A program that paired job-seekers with schools in need of extra help will not be going forward this year.
Communities in Schools (CIS) ran for 15 years in schools on the southwest coast. The program had been funded through the Job Creation Partnership (JCP) program but the group that spearheads CIS received word in late August its application had been denied.
Sharon Park is executive director of the Community Education Network, the group which launched CIS 15 years ago. CEN also helps find funding and provides support for job centres, family resource centres, and youth centres on the west coast.
“To say we’re disappointed is a mild understatement,” said Mrs. Park.
She said the CIS program fulfilled two mandates one of providing work experience to EI eligible workers, and one of giving schools a volunteer coordinator who could carry out a wide range of tasks based on the needs of the school.
She said CIS workers in 17 schools helped with the RCMP’s D.A.R.E anti-drug program, co-ordinated breakfast programs, assisted teachers in the classroom, and led extracurricular activities, among other things
Some principals on the southwest coast said they only recently learned the news and were scrambling to fill the gap. Corey Penney of Burgeo Academy said the CIS worker had become an important part of the school community.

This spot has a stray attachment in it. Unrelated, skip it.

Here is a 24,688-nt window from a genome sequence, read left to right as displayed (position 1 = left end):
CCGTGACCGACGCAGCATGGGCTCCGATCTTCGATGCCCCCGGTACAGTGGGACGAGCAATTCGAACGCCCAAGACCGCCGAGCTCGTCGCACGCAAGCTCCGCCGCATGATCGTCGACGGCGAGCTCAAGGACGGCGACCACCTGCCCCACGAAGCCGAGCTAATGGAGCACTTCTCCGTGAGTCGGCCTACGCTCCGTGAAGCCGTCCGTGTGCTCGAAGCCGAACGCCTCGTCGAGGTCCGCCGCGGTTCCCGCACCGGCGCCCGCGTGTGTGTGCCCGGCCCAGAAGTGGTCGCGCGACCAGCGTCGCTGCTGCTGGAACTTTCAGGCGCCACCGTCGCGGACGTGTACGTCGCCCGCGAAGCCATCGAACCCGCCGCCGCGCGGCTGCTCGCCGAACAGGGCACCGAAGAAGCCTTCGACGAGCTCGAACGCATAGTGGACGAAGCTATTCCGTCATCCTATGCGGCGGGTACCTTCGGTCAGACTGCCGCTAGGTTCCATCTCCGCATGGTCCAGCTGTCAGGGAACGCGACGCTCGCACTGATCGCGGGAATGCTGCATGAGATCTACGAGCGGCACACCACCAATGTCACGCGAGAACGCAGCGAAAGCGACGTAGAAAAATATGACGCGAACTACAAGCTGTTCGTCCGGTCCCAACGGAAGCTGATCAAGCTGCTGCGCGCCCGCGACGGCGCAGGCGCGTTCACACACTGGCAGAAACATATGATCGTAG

“They were involved in a lot of our programs, from the RESPECT program to student council to the snack program,” he said. “To me it’s very unfortunate that we lost the program.”
At Grandy’s River Collegiate, principal Justin Blackler said staff would be looking for volunteers to make sure the breakfast program continues to run in coming weeks.
“To put it simply the loss of program will mean a loss of programming for our students,” he said.
Mrs. Park said the funding denial came at short notice, and there was almost no communication from the provincial Department of Advanced Education and Skills in the months since they submitted applications.
“We would’ve hoped to have more communication with people who make the final decision because obviously we have been doing this for a long time,” she said. “So to just find out in an e-mail that we’re not successful now is rather discouraging.”
She said CEN was told in the rejection email that Communities in Schools wasn’t really suited to the JCP programs mandate, and that CIS wasn’t hiring enough people with barriers.
Mrs. Park said her organization had not been informed of any criteria changes when applying this year.
“If criteria is suddenly changing, one would hope program sponsors would be informed of that.”
Joan Burke, Minister of Advanced Education and Skills, did not respond to a request for an interview before deadline.
Burgeo-La Poile MHA Andrew Parsons said the provincial government’s handling of the JCP funding, which comes from the federal government, is embarrassing.
“We witnessed tourist operators close early this season because their JCP was denied this year,” he said. “Now, we are seeing the school system impacted with a loss of this resource. It is time for Minister Burke to communicate clearly to the public what the future of the JCP program is.”